So Spring has arrived and it is time to take those first steps outside into the fresh air. You may need to shield your eyes, that blinding yellow ball of light in the sky is starting to appear on a regular basis. It may not be bikini weather but the days are getting longer, the colourful spring flowers are beginning to bloom and there is never a better time to start enjoying long walks around this beautiful Kingdom. Fife has some gorgeous walks, taking in castles, rivers, parks and forests, not to mention 117 miles of picturesque coastal path, so grab the kids and the dog, stick on your boots and venture outdoors.
One specifically for Spring is the spectacular Snowdrop festival at the Cambo Country House, in the North East of Fife. For a few weeks each year thousands carpet the forest floor making for an enchanting walk through the woodland, let the children hunt for the mysterious Glingbobs and Tootflits on a fairytale trail while you admire over 350 different varieties of this special plant. The little piglets will want fed and if you fancy waking up in the middle of the forest you can stay over in their quirky converted boat!
Where else to see Spring taking shape than St Andrews Botanic Gardens? 8000 species of plants grow in the sheltered gardens and as you walk the path lined with towering trees you can admire the herbaceous borders, ferns and shrubs that are hardy enough to survive a Fife winter. Inside the many greenhouses are exotic and rare plants and flowers from around the world who maybe aren't so brave! This is a lovely walk; you can head down to see the Kinness Burn and the rock garden, which, in Spring, is home to over 2500 different species of alpine plants. If you bring the kids there is a woodland hedgehog trail to keep them busy as you relax in this wonderful haven in the middle of town.
The village of Culross makes me smile every time I visit, so when I discovered I can get a decent walk around it, which also lets me see all the historical sites and passes the scrumptious Biscuit Cafe so I can have my soup, I was happy. Culross is like a time warp, trapped in the 16th-18th century thanks to the loving care of the National Trust. This walk is peaceful and tranquil and not arduous at only 3km. Beginning at the large (and free!) car park at the east end of the promenade the walk takes in the Palace which is opening for the summer this month, and the lovely 17th century Jacobite herb garden behind it. Used as Claire's herb garden in the TV series Outlander it really comes to life in the spring and the small climb to the benches at the top of the garden offer superb views of the village and out to the Firth of Forth. From here pass the Town House and turn left up Back Causeway to the Mercat Cross, before heading up Tanhouse Bray and Kirk Street to Culross Abbey. The path then heads north then left at the footpath, which takes you along the edge of a field to a small sign for West Kirk. Turn right here and explore this fascinating little graveyard, which was also used in the filming of Outlander. If you carry on west past the Kirk to the metal gate, turn left, follow the long straight path to the private Dunimarle Castle to meet the path which leads you back to the village, you'll have walked far enough to warrant a big bowl of soup from the cafe and even one of their homemade cakes.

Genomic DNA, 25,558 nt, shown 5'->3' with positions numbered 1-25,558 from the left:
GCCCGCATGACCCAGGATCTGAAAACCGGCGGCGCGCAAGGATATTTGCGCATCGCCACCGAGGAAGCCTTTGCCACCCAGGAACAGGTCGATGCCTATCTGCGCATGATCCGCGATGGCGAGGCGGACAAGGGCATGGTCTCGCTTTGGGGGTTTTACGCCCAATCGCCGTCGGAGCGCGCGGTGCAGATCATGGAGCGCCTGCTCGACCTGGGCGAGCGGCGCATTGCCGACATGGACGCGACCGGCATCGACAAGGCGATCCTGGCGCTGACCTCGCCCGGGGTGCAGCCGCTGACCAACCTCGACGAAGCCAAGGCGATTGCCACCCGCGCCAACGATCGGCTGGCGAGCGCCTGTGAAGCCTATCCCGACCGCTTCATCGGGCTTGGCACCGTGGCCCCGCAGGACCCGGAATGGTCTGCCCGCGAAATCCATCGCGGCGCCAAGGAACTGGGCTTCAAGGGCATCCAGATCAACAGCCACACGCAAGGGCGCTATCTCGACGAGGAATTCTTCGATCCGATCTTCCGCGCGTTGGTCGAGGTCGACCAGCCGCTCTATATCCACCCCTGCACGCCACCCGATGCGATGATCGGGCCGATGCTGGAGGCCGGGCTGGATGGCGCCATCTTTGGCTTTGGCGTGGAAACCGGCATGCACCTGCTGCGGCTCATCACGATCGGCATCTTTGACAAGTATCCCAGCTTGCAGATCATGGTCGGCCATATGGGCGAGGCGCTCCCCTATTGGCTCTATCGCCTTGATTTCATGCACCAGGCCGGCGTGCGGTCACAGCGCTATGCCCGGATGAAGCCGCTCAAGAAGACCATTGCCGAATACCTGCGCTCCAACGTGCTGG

Every section of the Fife Coastal Path has some beautiful areas but this is one of my favourites. It has a bit of everything. Three cute villages with traditional East Neuk coloured cottages, beach walks, picturesque harbours and an award-winning chippy at the end, which in my books is pretty vital (that or ice cream, which it also has - bonus). This section begins at the harbour of St Monans (try to find the welly garden on the shore, it’s so pretty when the flowers are in bloom) and passes the old windmill, which used to pump water for the saltpans. If you want inside you can borrow the keys from the Spar in the village. You also pass the long-abandoned outdoor swimming baths. The route from here is pretty straightforward and well signposted, just look out for the Fife Coastal Path arrows. Pittenweem is a working Harbour and if you ever get there early enough in the morning you can watch the fishermen return with their catch and haggle in the fish market on the seafront. The cute colourful houses that line the waterfront are seriously Instagram-worthy and I love looking at the little details on each of the buildings.
Head along to the far end and turn left up Abbey road to reach a lovely walk along the sea cliffs. Skirt the edge of the golf course to reach Anstruther and walk through the High Street before turning right down the winding lanes to reach the seafront. It's here you will find the award-winning chippy and, in my opinion, another two equally good chippies so you can take your pick. There are also loads of quirky little independent shops here and you can even jump on the boat (Anstruther Pleasure Cruises) to see the puffins on the Isle of May.
No need to give you the route because it begins from the tourist office next to the stunning City Chambers where you can pick up a map. I love this walk as it takes in Dunfermline's fascinating history by including the Abbey where Robert the Bruce is buried, the Palace where Charles II was born and the salmon coloured 15th century Abbot House and gardens. You can also visit the Andrew Carnegie Birthplace Museum, which is free to enter and take a spring stroll through the pretty Pittencrieff Park. Here you can see a waterfall and follow the burn to Pittencrieff House which also has a free museum. After admiring the art deco Glen Pavilion the path heads back up onto the High Street. A whistle stop 3km walk with a bit of everything thrown in, and you'll learn a little too.
Blog by Fife blogger and Ambassador Funky Ellas Travels